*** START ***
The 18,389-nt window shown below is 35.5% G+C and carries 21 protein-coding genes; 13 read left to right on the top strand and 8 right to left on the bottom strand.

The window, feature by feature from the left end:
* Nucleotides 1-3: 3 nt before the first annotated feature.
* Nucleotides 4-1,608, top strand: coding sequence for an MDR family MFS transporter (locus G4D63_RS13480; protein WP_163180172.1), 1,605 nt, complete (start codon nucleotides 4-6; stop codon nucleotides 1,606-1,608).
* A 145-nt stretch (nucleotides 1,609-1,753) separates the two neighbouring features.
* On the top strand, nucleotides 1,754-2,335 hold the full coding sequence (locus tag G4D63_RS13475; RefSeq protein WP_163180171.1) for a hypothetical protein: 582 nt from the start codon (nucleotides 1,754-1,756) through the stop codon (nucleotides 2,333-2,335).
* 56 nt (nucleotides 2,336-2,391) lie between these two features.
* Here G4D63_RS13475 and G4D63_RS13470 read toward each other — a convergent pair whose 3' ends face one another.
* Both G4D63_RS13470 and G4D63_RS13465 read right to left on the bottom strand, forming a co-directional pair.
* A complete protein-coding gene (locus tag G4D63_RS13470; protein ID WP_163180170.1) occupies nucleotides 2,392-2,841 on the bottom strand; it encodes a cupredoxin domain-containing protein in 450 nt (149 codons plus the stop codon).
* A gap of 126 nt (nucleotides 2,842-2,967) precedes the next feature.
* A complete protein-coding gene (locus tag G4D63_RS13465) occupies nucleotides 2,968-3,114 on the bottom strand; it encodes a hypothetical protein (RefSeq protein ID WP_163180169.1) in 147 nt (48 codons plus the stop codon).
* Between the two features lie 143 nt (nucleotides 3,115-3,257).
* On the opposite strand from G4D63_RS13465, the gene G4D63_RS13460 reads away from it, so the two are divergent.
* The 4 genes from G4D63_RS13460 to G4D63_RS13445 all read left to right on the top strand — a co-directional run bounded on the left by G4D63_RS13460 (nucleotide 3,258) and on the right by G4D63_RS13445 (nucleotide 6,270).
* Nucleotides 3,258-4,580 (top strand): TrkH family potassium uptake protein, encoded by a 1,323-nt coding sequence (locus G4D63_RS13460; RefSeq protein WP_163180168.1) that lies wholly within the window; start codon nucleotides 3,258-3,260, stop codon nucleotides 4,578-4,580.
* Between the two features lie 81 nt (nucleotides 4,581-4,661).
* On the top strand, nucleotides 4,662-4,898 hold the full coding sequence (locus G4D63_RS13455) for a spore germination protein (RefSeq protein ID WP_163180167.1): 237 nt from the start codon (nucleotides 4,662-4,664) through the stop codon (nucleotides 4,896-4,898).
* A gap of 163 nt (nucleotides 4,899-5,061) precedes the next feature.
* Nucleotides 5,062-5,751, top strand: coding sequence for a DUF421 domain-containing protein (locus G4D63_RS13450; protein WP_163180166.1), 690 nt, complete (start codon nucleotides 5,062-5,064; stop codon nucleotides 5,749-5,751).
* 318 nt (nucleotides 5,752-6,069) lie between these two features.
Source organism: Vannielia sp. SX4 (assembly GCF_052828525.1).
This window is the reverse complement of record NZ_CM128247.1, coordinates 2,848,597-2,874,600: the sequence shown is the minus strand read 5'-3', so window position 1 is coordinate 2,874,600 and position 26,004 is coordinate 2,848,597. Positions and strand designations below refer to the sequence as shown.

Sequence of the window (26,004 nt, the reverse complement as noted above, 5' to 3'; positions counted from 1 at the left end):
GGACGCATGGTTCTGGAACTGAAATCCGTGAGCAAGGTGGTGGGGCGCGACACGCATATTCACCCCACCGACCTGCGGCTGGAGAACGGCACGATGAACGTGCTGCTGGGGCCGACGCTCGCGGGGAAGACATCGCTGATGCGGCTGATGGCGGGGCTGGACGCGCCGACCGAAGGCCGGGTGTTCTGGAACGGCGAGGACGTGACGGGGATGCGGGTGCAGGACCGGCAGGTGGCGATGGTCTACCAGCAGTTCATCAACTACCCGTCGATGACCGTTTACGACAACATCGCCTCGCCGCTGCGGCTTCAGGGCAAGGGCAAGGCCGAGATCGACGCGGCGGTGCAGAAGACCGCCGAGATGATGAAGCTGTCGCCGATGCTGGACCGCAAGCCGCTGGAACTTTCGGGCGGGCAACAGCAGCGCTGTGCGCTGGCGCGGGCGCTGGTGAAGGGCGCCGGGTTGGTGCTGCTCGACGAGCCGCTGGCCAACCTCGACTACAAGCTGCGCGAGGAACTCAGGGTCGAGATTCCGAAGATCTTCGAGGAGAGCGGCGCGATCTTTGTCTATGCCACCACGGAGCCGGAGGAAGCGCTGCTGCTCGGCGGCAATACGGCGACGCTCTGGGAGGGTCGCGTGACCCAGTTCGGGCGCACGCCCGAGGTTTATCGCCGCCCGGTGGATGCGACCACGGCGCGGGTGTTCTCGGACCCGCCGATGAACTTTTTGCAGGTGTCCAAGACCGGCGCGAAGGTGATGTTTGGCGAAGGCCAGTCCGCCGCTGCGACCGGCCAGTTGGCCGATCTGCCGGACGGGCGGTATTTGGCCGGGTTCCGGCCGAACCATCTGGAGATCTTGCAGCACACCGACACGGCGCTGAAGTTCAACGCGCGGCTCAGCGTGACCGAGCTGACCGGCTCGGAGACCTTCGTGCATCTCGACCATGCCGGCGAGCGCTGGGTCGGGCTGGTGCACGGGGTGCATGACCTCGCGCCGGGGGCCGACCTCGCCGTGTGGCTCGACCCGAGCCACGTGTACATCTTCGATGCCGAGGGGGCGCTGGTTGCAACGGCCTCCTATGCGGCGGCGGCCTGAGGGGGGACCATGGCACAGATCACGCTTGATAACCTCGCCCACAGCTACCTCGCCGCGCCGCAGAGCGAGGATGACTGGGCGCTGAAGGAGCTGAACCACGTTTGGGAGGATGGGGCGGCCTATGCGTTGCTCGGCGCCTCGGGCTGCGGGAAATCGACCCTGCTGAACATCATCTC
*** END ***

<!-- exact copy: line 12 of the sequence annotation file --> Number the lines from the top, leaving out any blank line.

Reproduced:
* A complete protein-coding gene (locus tag G4D63_RS13465) occupies nucleotides 2,968-3,114 on the bottom strand; it encodes a hypothetical protein (RefSeq protein ID WP_163180169.1) in 147 nt (48 codons plus the stop codon).